Tag Archives: Iran

Trump’s End Game in Middle East

ISSSP Reflections No. 53, May 26, 2017

Author: Shreya Upadhyay

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US President Donald Trump first international nine-day tour comprises three major religious capitals of Islam, Judaism and Christianity. With that, he chose to plunge straight into the middle East politics with sit downs in Saudi Arabia, Israel and Palestine. This article looks at Trump’s first diplomatic mission and analyse the contours of his endgame in the Middle East.  

A Pan Arab, US, Israel Coalition: Targeting Tehran?

Trump’s perfectly tailored speech on “radical Islamic extremism in Saudi Arabia urged the Muslim countries to take lead in combating radicalisation.  The President also held separate session with leaders of the six-nation Gulf Cooperation Council to discuss the civil war in Syria and potential “de-escalation zones” to provide safe areas for civilians.  

In recent years, fears of a rising Iran have started to chip away at differences among Arab countries. Israel has also voiced her wish to improve ties with Saudi and other Gulf countries as part of an initiative that would draw Palestinians into a peace deal and create a broad front against Iran’s nuclear ambitions. During his visit Trump addressed major issues that are of immediate concern to the US. ISIS and other radical Islamist factions in the region remain a threat. However, Syria and Iran take remain of particular concern for the US. In his speeches he sent a strong message to Iran regarding its nuclear ambitions.  Interestingly, till now Trump has not ‘ripped up’ the Iran nuclear deal till now due to what the analysts see as reflecting business interests at home and diplomatic interests abroad.  However, Trump has accused Iran of funding, training and equipping terrorists and militias.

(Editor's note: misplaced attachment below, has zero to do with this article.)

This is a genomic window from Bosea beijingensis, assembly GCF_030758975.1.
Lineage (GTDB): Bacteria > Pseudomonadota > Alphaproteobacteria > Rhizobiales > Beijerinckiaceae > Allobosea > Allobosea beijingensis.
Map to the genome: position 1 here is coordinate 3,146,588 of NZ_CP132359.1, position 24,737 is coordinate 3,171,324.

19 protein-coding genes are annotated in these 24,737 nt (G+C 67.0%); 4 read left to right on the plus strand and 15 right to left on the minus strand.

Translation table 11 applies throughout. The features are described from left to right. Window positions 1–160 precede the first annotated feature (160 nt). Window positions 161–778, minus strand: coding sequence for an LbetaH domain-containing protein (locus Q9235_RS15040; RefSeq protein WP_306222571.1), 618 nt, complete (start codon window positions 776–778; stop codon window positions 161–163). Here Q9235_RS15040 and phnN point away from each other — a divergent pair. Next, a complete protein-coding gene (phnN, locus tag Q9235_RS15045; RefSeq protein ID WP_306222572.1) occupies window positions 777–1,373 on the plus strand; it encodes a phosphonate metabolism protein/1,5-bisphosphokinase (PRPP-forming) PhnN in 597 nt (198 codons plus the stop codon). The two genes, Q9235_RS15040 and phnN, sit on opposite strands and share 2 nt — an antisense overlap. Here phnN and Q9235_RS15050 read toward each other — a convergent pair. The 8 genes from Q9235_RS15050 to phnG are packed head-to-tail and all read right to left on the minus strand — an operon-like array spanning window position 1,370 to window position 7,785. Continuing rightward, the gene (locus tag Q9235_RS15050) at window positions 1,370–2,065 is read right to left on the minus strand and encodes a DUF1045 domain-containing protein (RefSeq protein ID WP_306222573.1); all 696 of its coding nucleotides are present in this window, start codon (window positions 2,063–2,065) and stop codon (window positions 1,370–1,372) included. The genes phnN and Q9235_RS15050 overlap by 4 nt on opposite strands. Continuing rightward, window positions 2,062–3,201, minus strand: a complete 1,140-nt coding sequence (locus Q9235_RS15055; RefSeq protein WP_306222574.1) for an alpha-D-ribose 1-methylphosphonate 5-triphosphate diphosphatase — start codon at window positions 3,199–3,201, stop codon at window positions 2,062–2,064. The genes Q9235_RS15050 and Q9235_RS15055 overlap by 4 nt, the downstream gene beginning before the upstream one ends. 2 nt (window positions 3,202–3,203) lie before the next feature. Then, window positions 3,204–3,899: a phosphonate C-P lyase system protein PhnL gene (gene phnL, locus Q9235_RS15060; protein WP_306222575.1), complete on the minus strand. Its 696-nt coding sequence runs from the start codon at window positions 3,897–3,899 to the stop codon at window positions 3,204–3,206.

Trump administration is taking up “Arab NATO” rather seriously and working towards closer security coordination between key Arab states and more burden-sharing to maintain the security of the region. A budding coalition of the United States, Israel and Arab leaders, largely arising from their shared view of Iran as a growing national security threat seems to be taking shape.                                                     

The Ultimate Israel- Palestine Peace Deal

The US President hammered the requirement of re-invigorating an Israel-Palestine peace process stating it was important for establish a common cause with the Arab neighbours in order to challenge Iran. It should be noted that even in the past, US Presidents ranging from Jimmy Carter to Obama have expressed confidence in their ability to bring the two sides together. Obama was certain that peace would occur under his watch that he told the United Nations in his 2010 address that it was possible the dream of a Palestinian state could be realized in the next year. The talks have, however, been moribund since 2014.